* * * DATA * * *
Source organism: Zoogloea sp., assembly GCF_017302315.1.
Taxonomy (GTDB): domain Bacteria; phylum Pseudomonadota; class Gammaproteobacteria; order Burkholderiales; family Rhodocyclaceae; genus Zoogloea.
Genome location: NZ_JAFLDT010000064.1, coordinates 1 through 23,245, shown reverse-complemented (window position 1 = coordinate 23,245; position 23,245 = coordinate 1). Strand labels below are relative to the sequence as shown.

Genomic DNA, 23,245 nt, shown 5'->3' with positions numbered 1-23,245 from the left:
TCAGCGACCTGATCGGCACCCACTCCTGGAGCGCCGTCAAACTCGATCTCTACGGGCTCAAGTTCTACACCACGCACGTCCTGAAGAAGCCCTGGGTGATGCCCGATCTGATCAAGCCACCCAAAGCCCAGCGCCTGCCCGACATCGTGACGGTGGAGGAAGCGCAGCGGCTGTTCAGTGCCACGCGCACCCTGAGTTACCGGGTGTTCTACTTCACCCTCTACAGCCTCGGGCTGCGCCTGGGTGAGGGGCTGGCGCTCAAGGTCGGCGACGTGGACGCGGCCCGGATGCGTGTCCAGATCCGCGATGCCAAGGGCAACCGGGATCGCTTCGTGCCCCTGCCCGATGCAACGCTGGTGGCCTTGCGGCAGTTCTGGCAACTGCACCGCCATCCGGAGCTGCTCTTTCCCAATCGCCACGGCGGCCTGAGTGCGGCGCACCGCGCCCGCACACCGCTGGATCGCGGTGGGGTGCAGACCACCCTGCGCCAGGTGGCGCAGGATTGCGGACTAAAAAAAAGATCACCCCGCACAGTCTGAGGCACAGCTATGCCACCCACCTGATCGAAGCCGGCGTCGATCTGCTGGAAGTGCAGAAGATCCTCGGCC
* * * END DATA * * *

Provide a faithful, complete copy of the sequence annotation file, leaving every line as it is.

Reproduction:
Source organism: Zoogloea sp., assembly GCF_017302315.1.
Taxonomy (GTDB): domain Bacteria; phylum Pseudomonadota; class Gammaproteobacteria; order Burkholderiales; family Rhodocyclaceae; genus Zoogloea.
Genome location: NZ_JAFLDT010000064.1, coordinates 1 through 23,245, shown reverse-complemented (window position 1 = coordinate 23,245; position 23,245 = coordinate 1). Strand labels below are relative to the sequence as shown.

Genomic DNA, 23,245 nt, shown 5'->3' with positions numbered 1-23,245 from the left:
TCAGCGACCTGATCGGCACCCACTCCTGGAGCGCCGTCAAACTCGATCTCTACGGGCTCAAGTTCTACACCACGCACGTCCTGAAGAAGCCCTGGGTGATGCCCGATCTGATCAAGCCACCCAAAGCCCAGCGCCTGCCCGACATCGTGACGGTGGAGGAAGCGCAGCGGCTGTTCAGTGCCACGCGCACCCTGAGTTACCGGGTGTTCTACTTCACCCTCTACAGCCTCGGGCTGCGCCTGGGTGAGGGGCTGGCGCTCAAGGTCGGCGACGTGGACGCGGCCCGGATGCGTGTCCAGATCCGCGATGCCAAGGGCAACCGGGATCGCTTCGTGCCCCTGCCCGATGCAACGCTGGTGGCCTTGCGGCAGTTCTGGCAACTGCACCGCCATCCGGAGCTGCTCTTTCCCAATCGCCACGGCGGCCTGAGTGCGGCGCACCGCGCCCGCACACCGCTGGATCGCGGTGGGGTGCAGACCACCCTGCGCCAGGTGGCGCAGGATTGCGGACTAAAAAAAAGATCACCCCGCACAGTCTGAGGCACAGCTATGCCACCCACCTGATCGAAGCCGGCGTCGATCTGCTGGAAGTGCAGAAGATCCTCGGCC